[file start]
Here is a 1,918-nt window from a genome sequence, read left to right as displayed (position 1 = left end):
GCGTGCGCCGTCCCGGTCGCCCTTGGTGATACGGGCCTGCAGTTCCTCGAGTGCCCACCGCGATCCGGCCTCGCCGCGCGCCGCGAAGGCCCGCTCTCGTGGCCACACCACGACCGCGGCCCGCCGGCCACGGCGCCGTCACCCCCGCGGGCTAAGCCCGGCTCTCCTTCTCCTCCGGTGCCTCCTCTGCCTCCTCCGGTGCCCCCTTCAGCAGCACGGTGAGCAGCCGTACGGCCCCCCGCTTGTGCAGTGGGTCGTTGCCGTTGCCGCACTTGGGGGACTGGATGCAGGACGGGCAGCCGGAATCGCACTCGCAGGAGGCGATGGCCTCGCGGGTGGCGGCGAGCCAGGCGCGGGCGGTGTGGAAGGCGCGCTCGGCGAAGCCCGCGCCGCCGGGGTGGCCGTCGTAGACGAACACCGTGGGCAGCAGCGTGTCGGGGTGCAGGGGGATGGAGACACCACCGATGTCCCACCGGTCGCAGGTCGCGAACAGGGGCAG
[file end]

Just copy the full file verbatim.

Here is a 1,918-nt window from a genome sequence, read left to right as displayed (position 1 = left end):
GCGTGCGCCGTCCCGGTCGCCCTTGGTGATACGGGCCTGCAGTTCCTCGAGTGCCCACCGCGATCCGGCCTCGCCGCGCGCCGCGAAGGCCCGCTCTCGTGGCCACACCACGACCGCGGCCCGCCGGCCACGGCGCCGTCACCCCCGCGGGCTAAGCCCGGCTCTCCTTCTCCTCCGGTGCCTCCTCTGCCTCCTCCGGTGCCCCCTTCAGCAGCACGGTGAGCAGCCGTACGGCCCCCCGCTTGTGCAGTGGGTCGTTGCCGTTGCCGCACTTGGGGGACTGGATGCAGGACGGGCAGCCGGAATCGCACTCGCAGGAGGCGATGGCCTCGCGGGTGGCGGCGAGCCAGGCGCGGGCGGTGTGGAAGGCGCGCTCGGCGAAGCCCGCGCCGCCGGGGTGGCCGTCGTAGACGAACACCGTGGGCAGCAGCGTGTCGGGGTGCAGGGGGATGGAGACACCACCGATGTCCCACCGGTCGCAGGTCGCGAACAGGGGCAG